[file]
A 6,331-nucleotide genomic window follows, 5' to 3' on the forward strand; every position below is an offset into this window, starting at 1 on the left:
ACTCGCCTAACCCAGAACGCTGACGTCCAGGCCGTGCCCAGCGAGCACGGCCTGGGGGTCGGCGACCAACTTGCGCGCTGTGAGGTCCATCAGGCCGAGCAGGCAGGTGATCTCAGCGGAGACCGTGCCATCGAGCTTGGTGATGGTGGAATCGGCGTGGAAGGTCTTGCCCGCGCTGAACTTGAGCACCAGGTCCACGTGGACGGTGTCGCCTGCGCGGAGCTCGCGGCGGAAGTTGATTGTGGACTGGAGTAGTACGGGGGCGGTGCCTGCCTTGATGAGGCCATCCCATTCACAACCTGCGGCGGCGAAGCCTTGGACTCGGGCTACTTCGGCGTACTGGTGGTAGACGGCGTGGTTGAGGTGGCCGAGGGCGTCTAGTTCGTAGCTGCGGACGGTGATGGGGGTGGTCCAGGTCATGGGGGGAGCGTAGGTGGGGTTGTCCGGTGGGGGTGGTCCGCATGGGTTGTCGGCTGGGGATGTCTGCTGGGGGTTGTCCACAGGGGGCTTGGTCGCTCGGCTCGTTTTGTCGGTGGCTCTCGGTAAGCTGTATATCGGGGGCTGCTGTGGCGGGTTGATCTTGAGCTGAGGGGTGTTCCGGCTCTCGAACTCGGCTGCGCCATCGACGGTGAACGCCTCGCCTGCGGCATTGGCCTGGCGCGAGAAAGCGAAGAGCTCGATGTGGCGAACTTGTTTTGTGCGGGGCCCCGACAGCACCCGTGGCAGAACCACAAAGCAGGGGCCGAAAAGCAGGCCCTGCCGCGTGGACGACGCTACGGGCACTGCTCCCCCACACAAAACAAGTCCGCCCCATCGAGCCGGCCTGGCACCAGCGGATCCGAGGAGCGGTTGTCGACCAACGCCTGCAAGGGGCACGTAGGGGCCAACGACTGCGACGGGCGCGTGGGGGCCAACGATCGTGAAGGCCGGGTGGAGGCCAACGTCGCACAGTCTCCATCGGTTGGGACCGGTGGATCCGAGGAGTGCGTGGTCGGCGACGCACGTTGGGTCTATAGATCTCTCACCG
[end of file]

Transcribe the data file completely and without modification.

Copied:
A 6,331-nucleotide genomic window follows, 5' to 3' on the forward strand; every position below is an offset into this window, starting at 1 on the left:
ACTCGCCTAACCCAGAACGCTGACGTCCAGGCCGTGCCCAGCGAGCACGGCCTGGGGGTCGGCGACCAACTTGCGCGCTGTGAGGTCCATCAGGCCGAGCAGGCAGGTGATCTCAGCGGAGACCGTGCCATCGAGCTTGGTGATGGTGGAATCGGCGTGGAAGGTCTTGCCCGCGCTGAACTTGAGCACCAGGTCCACGTGGACGGTGTCGCCTGCGCGGAGCTCGCGGCGGAAGTTGATTGTGGACTGGAGTAGTACGGGGGCGGTGCCTGCCTTGATGAGGCCATCCCATTCACAACCTGCGGCGGCGAAGCCTTGGACTCGGGCTACTTCGGCGTACTGGTGGTAGACGGCGTGGTTGAGGTGGCCGAGGGCGTCTAGTTCGTAGCTGCGGACGGTGATGGGGGTGGTCCAGGTCATGGGGGGAGCGTAGGTGGGGTTGTCCGGTGGGGGTGGTCCGCATGGGTTGTCGGCTGGGGATGTCTGCTGGGGGTTGTCCACAGGGGGCTTGGTCGCTCGGCTCGTTTTGTCGGTGGCTCTCGGTAAGCTGTATATCGGGGGCTGCTGTGGCGGGTTGATCTTGAGCTGAGGGGTGTTCCGGCTCTCGAACTCGGCTGCGCCATCGACGGTGAACGCCTCGCCTGCGGCATTGGCCTGGCGCGAGAAAGCGAAGAGCTCGATGTGGCGAACTTGTTTTGTGCGGGGCCCCGACAGCACCCGTGGCAGAACCACAAAGCAGGGGCCGAAAAGCAGGCCCTGCCGCGTGGACGACGCTACGGGCACTGCTCCCCCACACAAAACAAGTCCGCCCCATCGAGCCGGCCTGGCACCAGCGGATCCGAGGAGCGGTTGTCGACCAACGCCTGCAAGGGGCACGTAGGGGCCAACGACTGCGACGGGCGCGTGGGGGCCAACGATCGTGAAGGCCGGGTGGAGGCCAACGTCGCACAGTCTCCATCGGTTGGGACCGGTGGATCCGAGGAGTGCGTGGTCGGCGACGCACGTTGGGTCTATAGATCTCTCACCG